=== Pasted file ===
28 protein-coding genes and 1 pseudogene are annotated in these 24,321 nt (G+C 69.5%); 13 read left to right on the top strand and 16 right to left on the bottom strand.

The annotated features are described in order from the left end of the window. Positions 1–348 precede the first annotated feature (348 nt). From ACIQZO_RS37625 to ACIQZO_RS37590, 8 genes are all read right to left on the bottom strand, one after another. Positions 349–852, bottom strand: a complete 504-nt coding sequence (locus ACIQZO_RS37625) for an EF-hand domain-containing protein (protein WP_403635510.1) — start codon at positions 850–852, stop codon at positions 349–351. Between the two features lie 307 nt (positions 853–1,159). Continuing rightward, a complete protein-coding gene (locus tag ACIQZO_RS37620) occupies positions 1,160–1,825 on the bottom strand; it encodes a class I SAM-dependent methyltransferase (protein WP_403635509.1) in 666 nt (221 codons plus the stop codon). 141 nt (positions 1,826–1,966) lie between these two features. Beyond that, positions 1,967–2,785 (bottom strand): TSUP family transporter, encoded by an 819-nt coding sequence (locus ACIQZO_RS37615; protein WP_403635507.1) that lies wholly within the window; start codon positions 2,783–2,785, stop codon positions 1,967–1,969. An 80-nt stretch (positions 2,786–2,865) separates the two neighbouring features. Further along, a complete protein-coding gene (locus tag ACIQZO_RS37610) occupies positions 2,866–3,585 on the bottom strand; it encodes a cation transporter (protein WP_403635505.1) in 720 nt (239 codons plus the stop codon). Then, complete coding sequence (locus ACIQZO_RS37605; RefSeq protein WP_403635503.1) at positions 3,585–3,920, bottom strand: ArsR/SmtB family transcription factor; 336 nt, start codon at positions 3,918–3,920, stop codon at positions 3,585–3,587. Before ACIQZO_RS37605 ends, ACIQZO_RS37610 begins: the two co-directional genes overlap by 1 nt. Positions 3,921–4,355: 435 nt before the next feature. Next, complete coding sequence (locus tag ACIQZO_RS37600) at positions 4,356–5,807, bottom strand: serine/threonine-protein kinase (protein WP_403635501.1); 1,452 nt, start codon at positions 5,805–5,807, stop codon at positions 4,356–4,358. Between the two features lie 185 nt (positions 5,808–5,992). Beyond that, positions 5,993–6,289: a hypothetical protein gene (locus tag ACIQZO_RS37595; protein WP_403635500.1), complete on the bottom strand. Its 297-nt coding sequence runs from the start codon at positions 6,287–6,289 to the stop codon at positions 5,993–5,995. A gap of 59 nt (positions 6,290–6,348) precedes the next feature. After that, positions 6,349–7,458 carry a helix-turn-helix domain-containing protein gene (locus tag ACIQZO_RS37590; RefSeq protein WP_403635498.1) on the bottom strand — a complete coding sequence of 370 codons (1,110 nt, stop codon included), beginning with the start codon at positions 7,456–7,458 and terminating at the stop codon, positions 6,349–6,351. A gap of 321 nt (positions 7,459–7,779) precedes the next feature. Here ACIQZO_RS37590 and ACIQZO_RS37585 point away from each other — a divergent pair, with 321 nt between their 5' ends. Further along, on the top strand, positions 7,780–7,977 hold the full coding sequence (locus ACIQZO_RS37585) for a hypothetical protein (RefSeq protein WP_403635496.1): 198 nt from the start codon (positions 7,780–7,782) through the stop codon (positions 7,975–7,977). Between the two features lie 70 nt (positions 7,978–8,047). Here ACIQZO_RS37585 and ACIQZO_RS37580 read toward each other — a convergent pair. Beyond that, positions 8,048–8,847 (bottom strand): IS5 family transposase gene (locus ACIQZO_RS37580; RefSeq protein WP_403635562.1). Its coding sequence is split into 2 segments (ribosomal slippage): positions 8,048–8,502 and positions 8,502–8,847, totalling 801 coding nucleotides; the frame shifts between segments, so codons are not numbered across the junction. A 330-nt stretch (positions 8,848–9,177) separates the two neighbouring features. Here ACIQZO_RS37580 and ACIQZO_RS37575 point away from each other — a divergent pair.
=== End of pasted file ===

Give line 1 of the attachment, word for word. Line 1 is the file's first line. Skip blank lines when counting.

28 protein-coding genes and 1 pseudogene are annotated in these 24,321 nt (G+C 69.5%); 13 read left to right on the top strand and 16 right to left on the bottom strand.